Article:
One can see reasons for C's design tradeoffs if you're worried about machines like that.

But even after you abuse every trick in the book it's hard to see how that machine isn't hobbled by its lack of memory.


> only 128kb of RAM

I remember reading the first IBM PC came with 16k. A former colleague of mine once reminisced about programming on a PC in the late 1980s that only had 256k of RAM (although I think that must have been an old or low-end machine).


> 128kb of RAM.

Probably 16 64kX1 DRAMS.

> IIRC the 68k was an expensive chip period.

Fuzzy memory but the 68000 was a 64 pin ceramic package. I remember comments that the IC testers of the day didn't have enough IO to test them. That upped the cost as well.


The 6502 does something similar with its use of the "zero page", remember back then the disparity between CPU and RAM speeds was alot less than it is today.


Yes but INX is 2 cycles and the zero page versions INC $55 and INC $55,X are 5 and 6 cycles, respectively. These regs are 2.5x to 3x the speed of ext mem. So having no internal regs would just be a disaster.


The 6502 'zero page' was pretty much the same concept.

https://en.wikipedia.org/wiki/Zero_page


Only in a vague sense. The 256 byte window can't be relocated. Most instructions (boolean and ALU) only leave results in the accumulator, not RAM. (Inc/dec are an exception, but very slow). Internal registers are used to index zero page bc it can't index itself. Direct, arbitrary access to 16 bit address space is also possible without updating a memory pointer via additional write instruction. (The zero page is basically a parallel set of instructions with eight zeros in the upper 8 bits off address).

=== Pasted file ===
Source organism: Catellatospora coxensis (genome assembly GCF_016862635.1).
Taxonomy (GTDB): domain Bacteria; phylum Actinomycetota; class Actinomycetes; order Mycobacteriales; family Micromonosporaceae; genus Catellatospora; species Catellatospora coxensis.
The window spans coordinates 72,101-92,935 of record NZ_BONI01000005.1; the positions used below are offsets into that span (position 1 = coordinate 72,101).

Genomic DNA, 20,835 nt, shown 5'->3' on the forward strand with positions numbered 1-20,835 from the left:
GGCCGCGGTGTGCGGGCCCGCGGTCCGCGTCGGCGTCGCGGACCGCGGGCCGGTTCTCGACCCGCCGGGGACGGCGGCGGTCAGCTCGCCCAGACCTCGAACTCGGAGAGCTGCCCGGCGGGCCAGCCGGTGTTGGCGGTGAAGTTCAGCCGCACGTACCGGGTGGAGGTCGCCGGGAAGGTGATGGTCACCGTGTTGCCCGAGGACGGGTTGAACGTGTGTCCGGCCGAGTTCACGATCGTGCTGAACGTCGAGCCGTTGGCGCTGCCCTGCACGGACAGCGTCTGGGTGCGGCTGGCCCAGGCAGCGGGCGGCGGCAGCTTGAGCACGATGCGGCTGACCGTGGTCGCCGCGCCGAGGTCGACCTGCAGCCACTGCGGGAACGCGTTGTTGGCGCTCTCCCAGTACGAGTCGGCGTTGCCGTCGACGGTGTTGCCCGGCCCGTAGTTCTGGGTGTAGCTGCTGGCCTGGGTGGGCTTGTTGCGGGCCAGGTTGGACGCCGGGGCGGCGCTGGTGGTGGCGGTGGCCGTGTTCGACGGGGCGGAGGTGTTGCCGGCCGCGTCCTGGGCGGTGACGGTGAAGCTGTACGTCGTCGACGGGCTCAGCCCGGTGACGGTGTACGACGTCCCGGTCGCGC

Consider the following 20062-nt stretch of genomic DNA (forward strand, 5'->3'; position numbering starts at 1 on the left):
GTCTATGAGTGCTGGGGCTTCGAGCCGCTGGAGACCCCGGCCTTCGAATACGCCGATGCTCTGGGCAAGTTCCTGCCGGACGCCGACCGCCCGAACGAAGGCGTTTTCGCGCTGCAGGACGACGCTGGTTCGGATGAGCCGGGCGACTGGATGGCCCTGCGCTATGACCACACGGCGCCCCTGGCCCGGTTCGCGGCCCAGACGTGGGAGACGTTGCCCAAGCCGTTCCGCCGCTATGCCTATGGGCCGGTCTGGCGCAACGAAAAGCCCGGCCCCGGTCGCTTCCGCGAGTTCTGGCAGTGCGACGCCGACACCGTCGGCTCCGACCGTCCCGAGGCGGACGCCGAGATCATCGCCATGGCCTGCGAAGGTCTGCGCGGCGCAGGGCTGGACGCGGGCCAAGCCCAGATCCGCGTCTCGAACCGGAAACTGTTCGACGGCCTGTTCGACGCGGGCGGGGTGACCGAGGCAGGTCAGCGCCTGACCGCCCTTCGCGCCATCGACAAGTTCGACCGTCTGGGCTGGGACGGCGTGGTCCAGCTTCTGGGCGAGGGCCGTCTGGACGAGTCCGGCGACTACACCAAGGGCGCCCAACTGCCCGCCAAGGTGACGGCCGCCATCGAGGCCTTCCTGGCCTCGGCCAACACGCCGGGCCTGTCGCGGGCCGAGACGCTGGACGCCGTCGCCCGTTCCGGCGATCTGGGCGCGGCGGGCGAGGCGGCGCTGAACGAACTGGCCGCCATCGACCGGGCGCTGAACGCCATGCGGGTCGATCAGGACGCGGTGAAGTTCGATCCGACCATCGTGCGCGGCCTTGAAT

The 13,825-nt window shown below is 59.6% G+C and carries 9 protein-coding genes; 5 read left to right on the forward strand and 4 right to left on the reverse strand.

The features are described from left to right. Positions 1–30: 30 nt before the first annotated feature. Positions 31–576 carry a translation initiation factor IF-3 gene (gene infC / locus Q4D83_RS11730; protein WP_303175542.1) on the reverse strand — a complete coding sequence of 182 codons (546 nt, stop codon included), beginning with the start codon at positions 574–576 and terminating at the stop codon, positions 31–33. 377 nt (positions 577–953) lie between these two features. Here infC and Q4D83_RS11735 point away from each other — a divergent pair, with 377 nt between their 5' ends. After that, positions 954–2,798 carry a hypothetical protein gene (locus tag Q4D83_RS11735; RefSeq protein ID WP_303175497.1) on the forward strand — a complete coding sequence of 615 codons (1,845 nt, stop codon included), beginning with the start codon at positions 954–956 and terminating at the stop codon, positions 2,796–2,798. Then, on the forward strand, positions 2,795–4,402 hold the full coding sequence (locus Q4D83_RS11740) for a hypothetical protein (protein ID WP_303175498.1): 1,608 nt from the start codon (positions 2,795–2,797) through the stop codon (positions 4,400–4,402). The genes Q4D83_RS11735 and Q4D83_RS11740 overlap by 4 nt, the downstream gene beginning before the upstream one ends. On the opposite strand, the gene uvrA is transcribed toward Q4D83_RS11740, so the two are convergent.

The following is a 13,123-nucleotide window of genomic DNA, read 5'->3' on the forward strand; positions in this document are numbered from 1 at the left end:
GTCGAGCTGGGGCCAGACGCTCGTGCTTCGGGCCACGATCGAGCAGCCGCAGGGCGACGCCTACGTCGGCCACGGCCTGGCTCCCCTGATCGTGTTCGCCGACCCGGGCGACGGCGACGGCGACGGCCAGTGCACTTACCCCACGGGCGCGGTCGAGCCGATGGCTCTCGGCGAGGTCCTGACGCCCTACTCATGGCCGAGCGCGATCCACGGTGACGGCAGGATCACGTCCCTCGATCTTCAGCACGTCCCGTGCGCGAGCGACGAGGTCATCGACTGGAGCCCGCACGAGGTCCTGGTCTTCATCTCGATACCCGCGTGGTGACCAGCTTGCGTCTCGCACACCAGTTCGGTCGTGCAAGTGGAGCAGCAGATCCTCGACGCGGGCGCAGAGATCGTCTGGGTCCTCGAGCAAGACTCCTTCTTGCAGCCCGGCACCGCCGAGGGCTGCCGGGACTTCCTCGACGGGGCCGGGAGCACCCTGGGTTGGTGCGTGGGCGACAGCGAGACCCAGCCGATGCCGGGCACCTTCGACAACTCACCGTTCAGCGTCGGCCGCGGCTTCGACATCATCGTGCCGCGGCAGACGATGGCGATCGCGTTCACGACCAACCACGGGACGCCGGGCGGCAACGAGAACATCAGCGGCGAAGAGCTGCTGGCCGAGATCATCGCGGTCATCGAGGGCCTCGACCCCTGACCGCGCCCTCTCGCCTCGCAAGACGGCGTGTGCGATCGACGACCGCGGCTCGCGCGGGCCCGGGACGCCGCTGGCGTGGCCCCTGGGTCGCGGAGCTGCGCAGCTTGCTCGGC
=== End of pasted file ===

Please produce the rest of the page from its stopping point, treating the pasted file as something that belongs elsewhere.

> The 256 byte window can't be relocated.

That's true, but that doesn't change the principle. Other processors (like the 6809 for instance) used the same model and could relocate the 'zero' page.

> Most instructions (boolean and ALU) only leave results in the accumulator, not RAM.

Yes, but that's the way this is supposed to work. A, X and Y are scratch with the real results held in 'quick access' zero page variables.

> (The zero page is basically a parallel set of instructions with eight zeros in the upper 8 bits off address).

Yes, and this was explicitly designed in such a way to offset the rather limited register file of the CPU.

In the 6809 it was called the 'direct' page, and in that form it was a lot more usable since you could do a complete context switch with a single load (which the 6809 operating system OS/9 used to good effect).


I don't know about the TMS99 series, but on the 6502 memory read could be as short a single cycle. The 6502 had a concept of a "zero page" which treated the first 256 bytes of memory specially, with single cycle access. So they could be used as a kind of register.

But of course there was only one ALU, and to use it you had to use the Accumulator register.


> On the 6502 memory read could be as short a single cycle…

No, it couldn't. Even a NOP was 2 cycles. Memory access is at least 3 cycles for a zero-page read (read opcode, read immediate byte, read data), or more for the more complicated addressing modes.


The 6502 definitely reads or writes every cycle! - consult the data sheet (or VICE's 64doc) for more info. This is also not hard to verify on common 6502-based hardware.